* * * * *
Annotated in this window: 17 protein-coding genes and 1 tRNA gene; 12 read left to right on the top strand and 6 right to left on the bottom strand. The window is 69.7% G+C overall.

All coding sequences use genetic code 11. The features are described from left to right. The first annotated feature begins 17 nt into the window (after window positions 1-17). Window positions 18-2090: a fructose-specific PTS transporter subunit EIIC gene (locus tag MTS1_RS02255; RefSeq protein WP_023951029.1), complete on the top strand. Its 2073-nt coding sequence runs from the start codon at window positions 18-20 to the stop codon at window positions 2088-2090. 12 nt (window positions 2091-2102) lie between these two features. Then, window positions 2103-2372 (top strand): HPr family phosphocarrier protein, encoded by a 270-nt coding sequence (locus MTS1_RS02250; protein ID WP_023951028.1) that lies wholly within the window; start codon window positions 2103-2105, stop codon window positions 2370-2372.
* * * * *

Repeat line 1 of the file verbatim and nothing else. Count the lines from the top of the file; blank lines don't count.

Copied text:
Annotated in this window: 17 protein-coding genes and 1 tRNA gene; 12 read left to right on the top strand and 6 right to left on the bottom strand. The window is 69.7% G+C overall.